Balancing Infrastructure Development with Conservation in Kenya

On a really, really bad day in Kenya, you might be attacked by a lion.
A tragedy only rivaled by your bank -along with everything you’ve worked hard for- going into receivership.
A plausible explanation for the unnervingly frequent instances of lions escaping from the Nairobi National Park, including one that ended tragically for the iconic Mohawk, is the disturbance occasioned on wildlife habitats by the Standard Gauge Railway (SGR). While the SGR has been on the radar for encroaching on the park, the recent human-wildlife conflict is proof of what else, besides the obvious loss of biodiversity, can happen when projects interact significantly with natural resources. It also raises an issue that will persist as Kenya pursues the ambitions outlined in Vision 2030: How can Kenya best balance infrastructure development with conservation?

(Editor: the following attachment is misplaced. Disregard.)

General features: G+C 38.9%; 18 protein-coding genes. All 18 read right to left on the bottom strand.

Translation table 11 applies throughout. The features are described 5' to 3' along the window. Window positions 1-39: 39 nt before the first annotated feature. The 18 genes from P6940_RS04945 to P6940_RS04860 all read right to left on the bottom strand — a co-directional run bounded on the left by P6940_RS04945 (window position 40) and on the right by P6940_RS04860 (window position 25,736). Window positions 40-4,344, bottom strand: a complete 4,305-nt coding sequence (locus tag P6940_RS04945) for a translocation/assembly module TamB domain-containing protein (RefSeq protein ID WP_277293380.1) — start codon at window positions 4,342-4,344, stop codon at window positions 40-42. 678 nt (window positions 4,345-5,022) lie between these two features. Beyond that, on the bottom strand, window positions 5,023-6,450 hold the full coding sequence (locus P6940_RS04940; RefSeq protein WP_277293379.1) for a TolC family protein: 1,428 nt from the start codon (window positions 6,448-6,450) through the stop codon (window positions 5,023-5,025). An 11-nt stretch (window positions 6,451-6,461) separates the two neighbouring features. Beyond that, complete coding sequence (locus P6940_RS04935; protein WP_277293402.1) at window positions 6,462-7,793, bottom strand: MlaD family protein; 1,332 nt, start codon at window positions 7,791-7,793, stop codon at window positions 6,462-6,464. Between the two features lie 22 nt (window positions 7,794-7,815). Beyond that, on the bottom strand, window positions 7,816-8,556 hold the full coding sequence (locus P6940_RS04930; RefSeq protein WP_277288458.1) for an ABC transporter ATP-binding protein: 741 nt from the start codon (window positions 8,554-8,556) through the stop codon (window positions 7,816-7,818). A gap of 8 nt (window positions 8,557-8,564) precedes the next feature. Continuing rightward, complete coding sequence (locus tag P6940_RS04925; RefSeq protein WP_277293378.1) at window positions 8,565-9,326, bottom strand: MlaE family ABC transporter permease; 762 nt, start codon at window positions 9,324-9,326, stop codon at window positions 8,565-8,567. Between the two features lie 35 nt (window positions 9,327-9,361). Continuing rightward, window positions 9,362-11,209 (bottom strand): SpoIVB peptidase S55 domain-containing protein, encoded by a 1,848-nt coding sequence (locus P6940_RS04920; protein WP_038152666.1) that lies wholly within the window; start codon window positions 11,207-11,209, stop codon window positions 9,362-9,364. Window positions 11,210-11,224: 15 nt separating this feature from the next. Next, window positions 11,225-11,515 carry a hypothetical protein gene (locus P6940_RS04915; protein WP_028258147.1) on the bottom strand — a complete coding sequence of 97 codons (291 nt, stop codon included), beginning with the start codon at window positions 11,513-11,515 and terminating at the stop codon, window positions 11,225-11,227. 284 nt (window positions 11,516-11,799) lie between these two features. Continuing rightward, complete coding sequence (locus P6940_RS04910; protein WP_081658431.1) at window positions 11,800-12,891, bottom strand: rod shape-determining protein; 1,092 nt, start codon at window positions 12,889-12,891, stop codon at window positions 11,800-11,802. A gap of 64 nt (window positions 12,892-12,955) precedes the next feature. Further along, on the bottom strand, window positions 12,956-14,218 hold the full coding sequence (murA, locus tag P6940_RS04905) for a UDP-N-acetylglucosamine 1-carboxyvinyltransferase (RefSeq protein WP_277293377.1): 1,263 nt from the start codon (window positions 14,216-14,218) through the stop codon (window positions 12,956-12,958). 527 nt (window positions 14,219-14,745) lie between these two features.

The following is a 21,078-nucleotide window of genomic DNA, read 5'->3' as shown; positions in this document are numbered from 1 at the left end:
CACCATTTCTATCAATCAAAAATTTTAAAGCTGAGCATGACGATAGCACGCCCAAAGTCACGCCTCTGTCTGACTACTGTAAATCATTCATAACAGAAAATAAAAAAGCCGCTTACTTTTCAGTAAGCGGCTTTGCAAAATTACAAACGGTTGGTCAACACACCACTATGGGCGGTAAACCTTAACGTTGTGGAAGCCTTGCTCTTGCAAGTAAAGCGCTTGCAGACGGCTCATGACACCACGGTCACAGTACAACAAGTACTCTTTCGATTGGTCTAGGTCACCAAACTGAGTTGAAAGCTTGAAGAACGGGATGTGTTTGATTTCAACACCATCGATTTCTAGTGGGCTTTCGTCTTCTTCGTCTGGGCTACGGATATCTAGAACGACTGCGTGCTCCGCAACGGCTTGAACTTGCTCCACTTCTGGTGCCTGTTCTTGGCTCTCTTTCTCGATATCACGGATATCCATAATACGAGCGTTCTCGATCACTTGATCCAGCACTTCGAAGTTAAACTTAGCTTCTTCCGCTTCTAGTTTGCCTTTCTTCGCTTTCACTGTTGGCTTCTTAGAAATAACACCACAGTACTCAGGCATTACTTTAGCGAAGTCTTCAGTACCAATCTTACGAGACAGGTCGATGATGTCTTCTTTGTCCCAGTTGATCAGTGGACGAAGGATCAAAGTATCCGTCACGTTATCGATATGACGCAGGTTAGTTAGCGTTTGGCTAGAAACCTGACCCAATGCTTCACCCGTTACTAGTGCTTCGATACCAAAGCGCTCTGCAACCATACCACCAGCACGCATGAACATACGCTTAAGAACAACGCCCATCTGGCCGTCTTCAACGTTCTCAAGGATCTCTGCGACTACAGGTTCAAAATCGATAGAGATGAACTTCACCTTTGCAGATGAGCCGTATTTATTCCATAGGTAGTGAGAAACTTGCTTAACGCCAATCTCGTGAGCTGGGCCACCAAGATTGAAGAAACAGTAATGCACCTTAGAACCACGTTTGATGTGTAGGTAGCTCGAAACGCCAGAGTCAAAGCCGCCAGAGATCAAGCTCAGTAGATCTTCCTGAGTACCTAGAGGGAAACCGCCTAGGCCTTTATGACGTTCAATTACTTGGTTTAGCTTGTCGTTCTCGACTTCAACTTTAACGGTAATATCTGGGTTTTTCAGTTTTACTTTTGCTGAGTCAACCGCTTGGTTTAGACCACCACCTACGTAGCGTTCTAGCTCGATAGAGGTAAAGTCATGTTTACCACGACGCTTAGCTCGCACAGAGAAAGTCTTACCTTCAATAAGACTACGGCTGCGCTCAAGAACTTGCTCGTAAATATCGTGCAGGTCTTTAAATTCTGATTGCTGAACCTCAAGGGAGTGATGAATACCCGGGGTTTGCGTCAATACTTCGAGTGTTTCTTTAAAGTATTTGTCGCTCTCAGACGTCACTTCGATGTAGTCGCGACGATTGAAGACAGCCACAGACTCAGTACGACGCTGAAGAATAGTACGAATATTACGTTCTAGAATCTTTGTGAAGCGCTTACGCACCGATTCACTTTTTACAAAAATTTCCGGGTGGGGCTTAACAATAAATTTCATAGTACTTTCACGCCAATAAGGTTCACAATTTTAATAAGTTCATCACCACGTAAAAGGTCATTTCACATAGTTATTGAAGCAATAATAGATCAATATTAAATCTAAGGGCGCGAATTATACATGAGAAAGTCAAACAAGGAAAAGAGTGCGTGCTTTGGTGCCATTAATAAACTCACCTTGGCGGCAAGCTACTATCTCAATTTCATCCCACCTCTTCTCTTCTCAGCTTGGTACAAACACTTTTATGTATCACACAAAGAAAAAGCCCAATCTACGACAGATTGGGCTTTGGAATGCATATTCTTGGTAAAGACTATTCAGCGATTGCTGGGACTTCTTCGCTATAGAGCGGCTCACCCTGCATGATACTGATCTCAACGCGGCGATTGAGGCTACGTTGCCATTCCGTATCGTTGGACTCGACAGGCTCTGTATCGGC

The consolation is that this is a familiar challenge for developing economies as governments strive to deliver critical infrastructure for expanding populations. The good news is that pursuing economic growth need not cause net losses to ecosystems, and that success is achieved by valuing natural capital, rigorous project planning, effective public participation, and with the support of solid institutions and regulatory frameworks.

When mainstreaming conservation into infrastructure development, the best departure point is to value the services both infrastructure and nature provide to economies. Else, consensus between seemingly idealistic conservationists, and, the also seemingly callous policymakers, remains elusive. Infrastructure investments catalyze economic growth by facilitating movement of goods and people, bolstering trade and competitiveness, and expanding productivity, and are thus easy to value. Improved infrastructure accounts for 30% growth in developing economies, and, the SGR is estimated to contribute 1.5% to Kenya’s GDP once complete.